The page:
As anyone who has recently shopped for a TV knows, screens are getting bigger. Once upon a time, 32 inches was considered huge, but now, 50 inches is the norm, and the trend is continuing upward. However, as screen size increases, so does the price—if you want a 100-inch flat panel, be prepared to spend well into five figures.
Fortunately, LG offers a cost-effective alternative—its new Laser TV, which was first introduced at CES 2013. This unique display consists of a projector and a separate 100-inch screen, but whereas most projector-based systems require careful and complicated installation, the Laser TV is designed for simple and unobtrusive setup. Its "ultra-short throw" technology with 13-element lens and aspheric concave mirror lets you place the front of the projector a mere six inches from the wall and below the screen, not clear across the room where people can walk through the light beam, leading to cries of "down in front!" from those trying to watch the big game or latest blockbuster.
Even better, the Laser TV's light source is—you guessed it—lasers, which produce rich, vibrant colors and have an expected lifespan of nearly 25,000 hours; that's 13 years if you watch five hours a day, seven days a week. And those lasers illuminate a Full HD 1080p image that measures 100 inches diagonally. By contrast, other short-throw projectors max out at around 80 inches with WXGA (1280x768) resolution, and their white incandescent lamps last roughly 3500 hours before needing an expensive replacement.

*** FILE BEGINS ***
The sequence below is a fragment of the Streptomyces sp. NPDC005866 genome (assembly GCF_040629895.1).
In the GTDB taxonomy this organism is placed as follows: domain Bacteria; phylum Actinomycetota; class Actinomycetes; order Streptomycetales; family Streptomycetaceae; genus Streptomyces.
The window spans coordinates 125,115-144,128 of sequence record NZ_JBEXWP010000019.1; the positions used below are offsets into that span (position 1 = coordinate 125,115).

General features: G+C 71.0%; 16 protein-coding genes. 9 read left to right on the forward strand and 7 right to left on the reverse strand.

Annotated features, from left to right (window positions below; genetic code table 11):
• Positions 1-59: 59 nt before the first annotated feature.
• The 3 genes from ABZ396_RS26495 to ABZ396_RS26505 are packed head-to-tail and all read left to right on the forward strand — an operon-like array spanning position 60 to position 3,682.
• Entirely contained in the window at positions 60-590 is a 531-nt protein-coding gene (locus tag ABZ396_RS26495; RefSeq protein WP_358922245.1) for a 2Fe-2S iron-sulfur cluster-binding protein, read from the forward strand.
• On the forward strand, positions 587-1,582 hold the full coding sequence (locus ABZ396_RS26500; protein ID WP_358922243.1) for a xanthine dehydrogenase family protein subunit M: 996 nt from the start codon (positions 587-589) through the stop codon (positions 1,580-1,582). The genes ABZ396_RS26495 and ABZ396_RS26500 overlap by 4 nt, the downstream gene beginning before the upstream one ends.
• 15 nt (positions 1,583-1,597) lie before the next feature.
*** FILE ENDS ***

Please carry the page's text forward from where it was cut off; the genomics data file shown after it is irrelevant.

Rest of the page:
The projector has all the latest connections—three HDMI 1.4 inputs (one of which supports Audio Return Channel) along with component, composite, and RGB inputs, each with corresponding stereo audio inputs. That's right, the Laser TV includes its own speakers as well as an optical digital-audio output and a headphone output. It also provides an RF input and built-in ATSC/QAM tuner for over-the-air and unencrypted cable HDTV signals as well as LG's Smart TV online-streaming platform, making the system a complete television rather than simply a projector and screen. Rounding out the connections are two USB ports and an Ethernet port as well as built-in WiFi.
The screen itself is no less amazing. Its six layers are designed to deflect ambient light away from the viewing area while directing the light from the projector back toward the viewers' eyes rather than willy-nilly in all directions. A black-tint layer helps improve the contrast, even in a well-lit room, by lowering black levels and increasing the perceived brightness beyond the system's 150-nit spec.
The best news of all—the LG Laser TV lists for only $8999, way less than any other 100-inch TV. So tell us, what do you think of this technology?